SALT LAKE CITY – A man whose credibility began crumbling the day he first reported his pregnant wife missing was arrested Monday in her death, just before his scheduled release from a psychiatric ward.
Investigators believe Lori Hacking (search), 27, was killed in the couple's apartment and that her body is buried somewhere below 3,000 tons of trash at the county landfill. The landfill was expected to be searched again Wednesday.
Her husband, Mark Hacking (search), reported her missing July 19. He was hospitalized when he was seen running around naked outside a motel where he had taken a room, hours after making an emotional appeal on television that day for help in searching for her.
Although Lori Hacking's body has not been found, police said they had gathered enough evidence -- including the murder weapon -- to bring charges against her husband.
"The evidence gathered strongly indicated Lori was the victim of a homicide and that Mark Hacking is the individual responsible," said Salt Lake City Police Chief Rick Dinse.
Mark Hacking, 28, has not been formally charged. Prosecutors have 72 hours to file charges, but they could ask for an extension if necessary.
Dinse said police have no proof that Lori Hacking was five weeks pregnant, as she had told friends and relatives. He said if a body is found and the pregnancy is confirmed, prosecutors could add a murder charge later.
Detectives identified a motive and have found the weapon that killed Lori Hacking, Dinse said. He declined to elaborate.
Both Dinse and the Salt Lake County District Attorney's office said failing to find the body would not hinder the case.
The couple's families were alerted to the arrest before Dinse's public announcement.
"My family and I are profoundly anguished to lose Lori," her mother, Thelma Soares (search), said Monday through a spokesman. "We will grieve for her and miss her until the day we die."
Soares also reached out to Mark Hacking's family, saying they "shared this double tragedy with us."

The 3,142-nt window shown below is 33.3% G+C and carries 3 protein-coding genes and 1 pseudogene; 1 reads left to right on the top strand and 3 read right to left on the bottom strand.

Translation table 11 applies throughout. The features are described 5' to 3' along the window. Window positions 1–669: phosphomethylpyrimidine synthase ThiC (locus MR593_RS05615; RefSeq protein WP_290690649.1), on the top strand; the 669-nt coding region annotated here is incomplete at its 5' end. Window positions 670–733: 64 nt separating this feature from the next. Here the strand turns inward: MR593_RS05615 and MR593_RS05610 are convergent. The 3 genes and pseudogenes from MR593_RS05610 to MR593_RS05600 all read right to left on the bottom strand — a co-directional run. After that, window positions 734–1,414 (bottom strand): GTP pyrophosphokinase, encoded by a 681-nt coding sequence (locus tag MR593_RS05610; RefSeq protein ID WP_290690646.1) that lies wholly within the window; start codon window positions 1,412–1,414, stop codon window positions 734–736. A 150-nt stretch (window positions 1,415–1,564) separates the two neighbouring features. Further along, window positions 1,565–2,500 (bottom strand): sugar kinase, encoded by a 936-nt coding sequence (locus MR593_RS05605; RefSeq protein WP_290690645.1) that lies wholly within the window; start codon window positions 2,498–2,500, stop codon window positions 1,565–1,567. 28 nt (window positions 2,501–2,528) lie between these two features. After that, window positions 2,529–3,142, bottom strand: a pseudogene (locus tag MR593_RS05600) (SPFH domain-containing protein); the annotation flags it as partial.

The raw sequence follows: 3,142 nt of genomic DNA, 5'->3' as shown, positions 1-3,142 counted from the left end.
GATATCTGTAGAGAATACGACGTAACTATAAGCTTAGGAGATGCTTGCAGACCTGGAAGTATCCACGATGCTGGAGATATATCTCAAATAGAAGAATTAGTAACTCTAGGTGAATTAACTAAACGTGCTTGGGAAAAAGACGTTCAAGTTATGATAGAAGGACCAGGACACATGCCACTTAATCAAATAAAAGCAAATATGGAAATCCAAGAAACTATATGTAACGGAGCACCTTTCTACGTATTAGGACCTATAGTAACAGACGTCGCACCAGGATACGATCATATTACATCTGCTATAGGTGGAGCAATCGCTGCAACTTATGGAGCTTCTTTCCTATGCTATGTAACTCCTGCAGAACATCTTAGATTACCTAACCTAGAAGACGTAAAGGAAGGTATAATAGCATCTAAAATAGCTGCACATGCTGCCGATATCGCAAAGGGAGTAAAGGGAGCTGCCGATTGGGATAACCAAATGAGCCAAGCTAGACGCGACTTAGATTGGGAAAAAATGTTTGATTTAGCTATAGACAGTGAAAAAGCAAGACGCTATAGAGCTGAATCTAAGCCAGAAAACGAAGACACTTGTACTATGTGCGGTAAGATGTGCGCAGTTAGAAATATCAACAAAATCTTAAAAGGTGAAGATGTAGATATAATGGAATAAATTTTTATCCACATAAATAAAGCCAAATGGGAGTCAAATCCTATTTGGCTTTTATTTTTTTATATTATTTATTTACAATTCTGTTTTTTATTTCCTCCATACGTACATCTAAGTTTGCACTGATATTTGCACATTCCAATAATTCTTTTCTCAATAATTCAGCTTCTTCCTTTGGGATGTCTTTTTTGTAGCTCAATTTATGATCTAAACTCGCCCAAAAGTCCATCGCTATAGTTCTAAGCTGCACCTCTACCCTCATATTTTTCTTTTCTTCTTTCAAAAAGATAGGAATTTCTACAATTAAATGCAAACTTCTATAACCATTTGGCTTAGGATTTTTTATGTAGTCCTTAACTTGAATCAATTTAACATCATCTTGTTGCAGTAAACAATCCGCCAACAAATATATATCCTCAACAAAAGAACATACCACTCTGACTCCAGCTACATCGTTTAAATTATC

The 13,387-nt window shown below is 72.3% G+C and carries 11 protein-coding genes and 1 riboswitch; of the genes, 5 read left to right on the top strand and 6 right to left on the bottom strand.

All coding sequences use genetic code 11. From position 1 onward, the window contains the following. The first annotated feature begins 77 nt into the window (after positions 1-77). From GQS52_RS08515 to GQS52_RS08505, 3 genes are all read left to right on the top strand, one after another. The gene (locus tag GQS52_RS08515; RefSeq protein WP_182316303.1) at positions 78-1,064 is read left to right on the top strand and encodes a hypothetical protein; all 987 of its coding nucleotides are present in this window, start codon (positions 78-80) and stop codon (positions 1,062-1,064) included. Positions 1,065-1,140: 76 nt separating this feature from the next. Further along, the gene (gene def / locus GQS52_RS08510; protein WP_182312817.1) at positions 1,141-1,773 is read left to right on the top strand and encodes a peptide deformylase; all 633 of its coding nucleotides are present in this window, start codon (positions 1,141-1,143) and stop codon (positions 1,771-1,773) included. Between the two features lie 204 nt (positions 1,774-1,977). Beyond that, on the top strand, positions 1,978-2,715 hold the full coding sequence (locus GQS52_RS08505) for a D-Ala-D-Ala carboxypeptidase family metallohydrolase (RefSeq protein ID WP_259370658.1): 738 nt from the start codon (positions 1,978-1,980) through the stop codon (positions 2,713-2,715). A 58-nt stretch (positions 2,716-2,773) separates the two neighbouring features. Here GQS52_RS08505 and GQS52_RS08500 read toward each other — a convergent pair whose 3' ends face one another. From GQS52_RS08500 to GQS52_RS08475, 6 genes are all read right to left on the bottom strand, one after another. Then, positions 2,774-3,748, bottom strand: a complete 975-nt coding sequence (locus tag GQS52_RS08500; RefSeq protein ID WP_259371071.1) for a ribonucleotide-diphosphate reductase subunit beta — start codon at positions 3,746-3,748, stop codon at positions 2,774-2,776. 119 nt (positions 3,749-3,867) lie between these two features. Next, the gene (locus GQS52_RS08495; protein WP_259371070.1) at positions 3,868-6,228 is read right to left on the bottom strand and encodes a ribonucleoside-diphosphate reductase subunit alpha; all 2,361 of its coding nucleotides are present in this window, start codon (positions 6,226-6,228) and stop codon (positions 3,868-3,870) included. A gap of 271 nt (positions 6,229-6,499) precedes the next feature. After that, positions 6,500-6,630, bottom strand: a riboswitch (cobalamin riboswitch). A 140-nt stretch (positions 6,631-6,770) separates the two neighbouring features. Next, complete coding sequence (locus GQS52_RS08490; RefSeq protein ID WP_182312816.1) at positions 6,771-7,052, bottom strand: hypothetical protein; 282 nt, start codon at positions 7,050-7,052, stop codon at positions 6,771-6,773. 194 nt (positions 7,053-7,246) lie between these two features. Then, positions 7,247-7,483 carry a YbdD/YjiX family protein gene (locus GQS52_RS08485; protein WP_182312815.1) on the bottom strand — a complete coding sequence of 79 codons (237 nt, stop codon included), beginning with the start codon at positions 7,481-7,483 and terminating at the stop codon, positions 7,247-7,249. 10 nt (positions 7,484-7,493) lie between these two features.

Messages left Monday for Lori Hacking's father, Eraldo Soares, and Mark Hacking's family were not immediately returned.
Since the day his wife was reported missing, Mark Hacking's credibility has eroded amid revelations that he lied to his family about enrolling at medical school in North Carolina and about graduating from the University of Utah.
Hacking made no admission of guilt at his arrest and is on a suicide watch, Dinse said. Hacking was picked up before his scheduled release Monday from a psychiatric ward at the University of Utah Hospital.
Dinse said Mark Hacking's 13-day hospitalization gave detectives more time to investigate. Mark Hacking's lawyer refused comment Monday.
Lori Hacking, an assistant stockbroker, has not been seen since late July 18. Mark Hacking reported her missing the following day, telling family, friends and police that she failed to return from a morning jog at a park near downtown.
Cracks soon emerged in the husband's timeline and overall credibility, and police later said it was likely that Lori never made it to the park.
Her car was found at the park July 19, and Dinse said police recovered evidence from it, but would not elaborate. Other evidence included items taken from the apartment and a nearby trash bin.
Investigators focused on Hacking after learning he was at a store buying a new mattress just before reporting his wife missing. Authorities were later seen removing a box spring from the couple's apartment. Investigators have refused to confirm reports that they found a mattress in a nearby trash bin.
The family issued a statement Saturday saying information Mark Hacking had provided made further volunteer searches for Lori Hacking unnecessary. The family also relayed information from Mark Hacking that indicated further search efforts should be concentrated at the landfill.
The family's statement did not say what Mark Hacking had told his relatives, and Dinse would not elaborate Monday.
Still, some of the hundreds of volunteers said they would do it again if someone else in the community vanished.
"Nobody needs to be put through something like this. The more people that help the better," said Wendy Olsen, who helped in the search last week. "You've got to give the benefit of the doubt."